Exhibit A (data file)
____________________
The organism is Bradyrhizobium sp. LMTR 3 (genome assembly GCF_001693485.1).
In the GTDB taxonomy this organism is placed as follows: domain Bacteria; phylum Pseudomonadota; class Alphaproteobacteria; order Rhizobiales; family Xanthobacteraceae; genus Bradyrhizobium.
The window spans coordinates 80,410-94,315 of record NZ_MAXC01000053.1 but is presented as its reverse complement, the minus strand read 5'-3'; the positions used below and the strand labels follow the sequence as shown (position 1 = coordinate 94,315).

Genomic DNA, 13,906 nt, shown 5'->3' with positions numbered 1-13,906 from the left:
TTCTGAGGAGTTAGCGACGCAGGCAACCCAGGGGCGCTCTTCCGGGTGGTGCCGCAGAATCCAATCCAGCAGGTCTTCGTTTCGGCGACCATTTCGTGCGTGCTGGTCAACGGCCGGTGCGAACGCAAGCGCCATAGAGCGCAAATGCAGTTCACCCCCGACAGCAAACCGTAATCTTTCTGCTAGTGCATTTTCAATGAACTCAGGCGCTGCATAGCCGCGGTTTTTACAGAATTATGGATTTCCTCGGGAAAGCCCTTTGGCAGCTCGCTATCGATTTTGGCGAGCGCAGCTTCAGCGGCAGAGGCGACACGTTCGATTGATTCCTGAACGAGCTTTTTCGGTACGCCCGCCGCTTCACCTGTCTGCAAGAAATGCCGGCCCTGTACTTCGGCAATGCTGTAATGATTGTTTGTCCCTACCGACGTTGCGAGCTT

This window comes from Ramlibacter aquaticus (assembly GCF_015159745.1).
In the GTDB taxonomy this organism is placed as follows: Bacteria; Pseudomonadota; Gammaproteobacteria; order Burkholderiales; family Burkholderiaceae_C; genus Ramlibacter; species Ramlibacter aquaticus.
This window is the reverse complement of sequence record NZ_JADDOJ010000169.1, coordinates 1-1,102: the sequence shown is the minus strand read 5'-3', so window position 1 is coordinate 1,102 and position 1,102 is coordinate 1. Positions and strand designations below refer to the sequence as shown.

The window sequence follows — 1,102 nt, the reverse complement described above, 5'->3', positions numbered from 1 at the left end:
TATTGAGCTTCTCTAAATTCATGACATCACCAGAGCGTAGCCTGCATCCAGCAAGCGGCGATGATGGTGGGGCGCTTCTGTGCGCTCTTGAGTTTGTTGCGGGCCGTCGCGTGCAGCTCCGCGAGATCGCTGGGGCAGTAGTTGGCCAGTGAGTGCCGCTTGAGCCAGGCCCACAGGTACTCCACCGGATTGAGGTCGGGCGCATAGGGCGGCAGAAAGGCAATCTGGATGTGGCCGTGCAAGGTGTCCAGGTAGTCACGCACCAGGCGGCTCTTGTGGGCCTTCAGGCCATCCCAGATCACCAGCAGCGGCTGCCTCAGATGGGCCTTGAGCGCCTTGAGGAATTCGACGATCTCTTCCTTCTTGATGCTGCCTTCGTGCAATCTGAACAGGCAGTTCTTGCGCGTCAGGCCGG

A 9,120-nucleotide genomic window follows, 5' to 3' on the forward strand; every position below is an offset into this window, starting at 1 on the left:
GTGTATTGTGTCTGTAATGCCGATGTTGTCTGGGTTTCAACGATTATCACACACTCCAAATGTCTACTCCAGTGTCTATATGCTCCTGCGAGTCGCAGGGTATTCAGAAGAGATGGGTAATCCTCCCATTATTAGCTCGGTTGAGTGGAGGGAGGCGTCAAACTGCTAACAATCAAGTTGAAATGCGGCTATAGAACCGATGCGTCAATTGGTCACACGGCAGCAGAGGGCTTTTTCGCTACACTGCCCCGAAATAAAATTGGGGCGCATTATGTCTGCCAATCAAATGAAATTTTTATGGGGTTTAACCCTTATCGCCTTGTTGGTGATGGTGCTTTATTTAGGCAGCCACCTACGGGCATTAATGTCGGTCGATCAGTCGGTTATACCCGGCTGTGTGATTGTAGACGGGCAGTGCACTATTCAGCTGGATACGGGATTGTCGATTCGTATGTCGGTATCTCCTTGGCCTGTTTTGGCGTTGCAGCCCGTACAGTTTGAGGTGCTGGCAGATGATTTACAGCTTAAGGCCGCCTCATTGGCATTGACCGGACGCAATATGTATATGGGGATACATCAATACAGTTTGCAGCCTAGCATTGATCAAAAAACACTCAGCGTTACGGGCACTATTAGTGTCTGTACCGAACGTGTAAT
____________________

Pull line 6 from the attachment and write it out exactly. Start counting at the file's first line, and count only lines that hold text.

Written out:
This window comes from Ramlibacter aquaticus (assembly GCF_015159745.1).